Discussion about merging

Aaron Bentley aaron.bentley at utoronto.ca
Sat Jun 4 17:46:02 BST 2005

Hash: SHA1

Nathaniel Smith wrote:
> Aaron Bentley <aaron.bentley <at> utoronto.ca> writes:
>>John A Meinel wrote:
>>| What about merges from 3rd parties. eg. tree-a merges a patch from
>>| tree-c, as does tree-b, when you merge tree-a => tree-b, you *don't*
>>| want to merge the patch from c.
>>That's a mesh-merge problem.  And as you may have noticed, mesh-merge
>>sometimes becomes mess-merge.
>>But the technique, AIUI it is:
>>1. Find the set intersection of all the merges of both trees.
>>2. Find the non-cherry-pick merge that has merged everything else in the
>>~ set intersection.
> If you use (precise) codeville-merge, these problems simply don't arise.  Just
> take the two things you want to merge and merge them; this sort of thing will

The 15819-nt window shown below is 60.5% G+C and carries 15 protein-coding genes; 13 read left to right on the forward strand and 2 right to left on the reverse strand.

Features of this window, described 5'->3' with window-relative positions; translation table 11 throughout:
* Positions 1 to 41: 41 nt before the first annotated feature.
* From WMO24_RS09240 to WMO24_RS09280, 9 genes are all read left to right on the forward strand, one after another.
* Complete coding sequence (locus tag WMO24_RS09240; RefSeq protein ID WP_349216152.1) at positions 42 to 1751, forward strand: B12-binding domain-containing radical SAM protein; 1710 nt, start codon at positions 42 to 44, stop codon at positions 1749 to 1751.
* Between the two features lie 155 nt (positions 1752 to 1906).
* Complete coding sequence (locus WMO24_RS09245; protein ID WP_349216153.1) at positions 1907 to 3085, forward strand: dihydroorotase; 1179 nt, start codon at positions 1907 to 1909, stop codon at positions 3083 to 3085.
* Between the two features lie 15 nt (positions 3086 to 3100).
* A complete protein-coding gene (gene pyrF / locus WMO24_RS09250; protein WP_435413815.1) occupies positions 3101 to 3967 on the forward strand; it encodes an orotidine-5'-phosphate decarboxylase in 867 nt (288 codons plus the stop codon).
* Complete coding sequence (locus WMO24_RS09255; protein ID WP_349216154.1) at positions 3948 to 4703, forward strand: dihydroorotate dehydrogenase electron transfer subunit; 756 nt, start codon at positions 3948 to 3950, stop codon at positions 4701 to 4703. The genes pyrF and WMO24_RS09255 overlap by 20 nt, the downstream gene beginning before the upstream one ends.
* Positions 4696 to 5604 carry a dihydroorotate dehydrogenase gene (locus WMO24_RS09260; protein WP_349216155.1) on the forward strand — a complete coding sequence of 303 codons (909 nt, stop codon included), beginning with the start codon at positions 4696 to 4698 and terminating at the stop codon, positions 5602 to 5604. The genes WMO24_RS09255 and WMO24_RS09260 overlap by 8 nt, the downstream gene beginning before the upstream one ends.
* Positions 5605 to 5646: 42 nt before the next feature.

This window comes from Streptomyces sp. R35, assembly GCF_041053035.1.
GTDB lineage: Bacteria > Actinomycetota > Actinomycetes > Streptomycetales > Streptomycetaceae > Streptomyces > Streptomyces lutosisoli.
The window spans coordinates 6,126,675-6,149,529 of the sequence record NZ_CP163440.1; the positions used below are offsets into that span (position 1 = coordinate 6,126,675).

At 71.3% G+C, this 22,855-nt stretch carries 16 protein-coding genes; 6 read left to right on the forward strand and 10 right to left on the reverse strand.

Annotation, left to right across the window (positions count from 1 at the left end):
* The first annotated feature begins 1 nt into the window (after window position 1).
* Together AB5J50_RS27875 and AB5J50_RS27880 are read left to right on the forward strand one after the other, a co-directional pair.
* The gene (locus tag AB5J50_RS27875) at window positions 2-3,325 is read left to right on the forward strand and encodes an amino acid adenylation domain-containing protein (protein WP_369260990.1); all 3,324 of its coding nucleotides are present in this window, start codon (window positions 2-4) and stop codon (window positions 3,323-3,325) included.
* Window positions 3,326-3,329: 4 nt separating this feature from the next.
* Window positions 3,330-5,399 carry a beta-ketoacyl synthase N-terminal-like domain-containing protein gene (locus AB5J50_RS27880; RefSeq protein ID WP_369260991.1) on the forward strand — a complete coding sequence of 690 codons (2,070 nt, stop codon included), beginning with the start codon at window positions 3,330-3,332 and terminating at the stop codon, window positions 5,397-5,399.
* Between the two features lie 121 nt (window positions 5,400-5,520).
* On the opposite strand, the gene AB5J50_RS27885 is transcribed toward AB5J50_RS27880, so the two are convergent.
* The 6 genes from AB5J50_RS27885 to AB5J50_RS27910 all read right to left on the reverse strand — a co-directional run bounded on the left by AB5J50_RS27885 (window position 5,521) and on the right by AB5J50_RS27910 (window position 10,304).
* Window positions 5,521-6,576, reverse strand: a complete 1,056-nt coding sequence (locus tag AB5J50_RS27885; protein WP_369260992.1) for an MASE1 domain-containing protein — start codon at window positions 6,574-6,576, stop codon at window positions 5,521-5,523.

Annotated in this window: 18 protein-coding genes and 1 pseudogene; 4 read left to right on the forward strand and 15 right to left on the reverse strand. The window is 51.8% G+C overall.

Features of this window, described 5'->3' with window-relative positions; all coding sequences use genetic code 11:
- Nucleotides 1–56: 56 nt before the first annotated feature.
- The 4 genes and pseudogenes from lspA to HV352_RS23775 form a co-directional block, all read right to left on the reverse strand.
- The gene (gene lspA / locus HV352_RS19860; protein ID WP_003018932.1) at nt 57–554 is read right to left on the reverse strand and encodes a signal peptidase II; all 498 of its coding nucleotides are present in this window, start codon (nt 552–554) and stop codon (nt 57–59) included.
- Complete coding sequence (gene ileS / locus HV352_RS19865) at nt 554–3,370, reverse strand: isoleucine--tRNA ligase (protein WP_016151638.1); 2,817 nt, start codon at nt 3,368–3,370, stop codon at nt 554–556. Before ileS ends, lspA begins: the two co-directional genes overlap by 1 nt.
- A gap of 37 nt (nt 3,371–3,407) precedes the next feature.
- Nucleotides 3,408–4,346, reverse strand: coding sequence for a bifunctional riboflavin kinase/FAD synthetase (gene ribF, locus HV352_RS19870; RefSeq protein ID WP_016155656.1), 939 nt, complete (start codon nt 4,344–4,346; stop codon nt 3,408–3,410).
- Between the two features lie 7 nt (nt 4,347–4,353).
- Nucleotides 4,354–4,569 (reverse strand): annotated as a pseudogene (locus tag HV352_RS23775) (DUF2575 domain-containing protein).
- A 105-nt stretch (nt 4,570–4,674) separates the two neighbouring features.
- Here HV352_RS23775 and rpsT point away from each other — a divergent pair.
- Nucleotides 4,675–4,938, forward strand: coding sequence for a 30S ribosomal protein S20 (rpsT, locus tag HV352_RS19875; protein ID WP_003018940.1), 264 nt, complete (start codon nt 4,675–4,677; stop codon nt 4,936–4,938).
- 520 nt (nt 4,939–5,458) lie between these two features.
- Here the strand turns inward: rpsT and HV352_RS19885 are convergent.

> work out.

Yes, I've been thinking we might start with star-merge, skip mesh-merge,
 and go straight to codeville merge.  On the other hand, there are other
three-way merge tools, like xml merge, wiggle, or meld, that might be
worthwile to support.

Does codeville distinguish between a merge and an update?

When I merge, I want my tree to look like OTHER, except for any changes
that I've done locally that OTHER doesn't know about.

Update is useful for maintaining diverged trees.  The idea is:  I want
any changes that have happend in OTHER since the last time I updated
from OTHER, but if OTHER has rejected* some of my changes, I do not want
that change.  In three-way merging, this is done by ensuring that BASE
is always an ancestor of OTHER.

* rejection is indicated by marking the change as merged, but not
incorporating change itself.  In effect, merging and then undoing the
change.  It prevents the change from being reintroduced the next time
you merge.

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